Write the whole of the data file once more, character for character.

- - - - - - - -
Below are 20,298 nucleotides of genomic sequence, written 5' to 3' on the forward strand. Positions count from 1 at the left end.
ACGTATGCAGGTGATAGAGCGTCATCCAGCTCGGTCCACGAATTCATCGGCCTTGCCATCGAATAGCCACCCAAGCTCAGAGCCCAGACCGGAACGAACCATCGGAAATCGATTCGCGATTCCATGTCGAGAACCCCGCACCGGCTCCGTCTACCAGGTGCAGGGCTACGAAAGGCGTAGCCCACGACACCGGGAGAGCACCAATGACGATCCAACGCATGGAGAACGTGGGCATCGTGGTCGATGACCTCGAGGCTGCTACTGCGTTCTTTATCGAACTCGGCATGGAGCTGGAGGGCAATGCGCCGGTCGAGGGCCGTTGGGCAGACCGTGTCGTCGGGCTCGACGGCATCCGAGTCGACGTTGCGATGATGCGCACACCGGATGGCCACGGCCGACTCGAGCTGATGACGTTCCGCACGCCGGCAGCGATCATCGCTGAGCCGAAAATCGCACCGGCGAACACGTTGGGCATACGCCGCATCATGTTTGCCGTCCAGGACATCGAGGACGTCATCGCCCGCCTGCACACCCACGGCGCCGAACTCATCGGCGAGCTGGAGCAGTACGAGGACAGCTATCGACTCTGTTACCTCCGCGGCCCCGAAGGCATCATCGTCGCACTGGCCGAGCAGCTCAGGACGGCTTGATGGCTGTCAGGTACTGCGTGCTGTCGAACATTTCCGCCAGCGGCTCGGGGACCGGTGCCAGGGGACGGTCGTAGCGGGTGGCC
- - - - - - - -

Below are 20,298 nucleotides of genomic sequence, written 5' to 3' on the forward strand. Positions count from 1 at the left end.
ACGTATGCAGGTGATAGAGCGTCATCCAGCTCGGTCCACGAATTCATCGGCCTTGCCATCGAATAGCCACCCAAGCTCAGAGCCCAGACCGGAACGAACCATCGGAAATCGATTCGCGATTCCATGTCGAGAACCCCGCACCGGCTCCGTCTACCAGGTGCAGGGCTACGAAAGGCGTAGCCCACGACACCGGGAGAGCACCAATGACGATCCAACGCATGGAGAACGTGGGCATCGTGGTCGATGACCTCGAGGCTGCTACTGCGTTCTTTATCGAACTCGGCATGGAGCTGGAGGGCAATGCGCCGGTCGAGGGCCGTTGGGCAGACCGTGTCGTCGGGCTCGACGGCATCCGAGTCGACGTTGCGATGATGCGCACACCGGATGGCCACGGCCGACTCGAGCTGATGACGTTCCGCACGCCGGCAGCGATCATCGCTGAGCCGAAAATCGCACCGGCGAACACGTTGGGCATACGCCGCATCATGTTTGCCGTCCAGGACATCGAGGACGTCATCGCCCGCCTGCACACCCACGGCGCCGAACTCATCGGCGAGCTGGAGCAGTACGAGGACAGCTATCGACTCTGTTACCTCCGCGGCCCCGAAGGCATCATCGTCGCACTGGCCGAGCAGCTCAGGACGGCTTGATGGCTGTCAGGTACTGCGTGCTGTCGAACATTTCCGCCAGCGGCTCGGGGACCGGTGCCAGGGGACGGTCGTAGCGGGTGGCC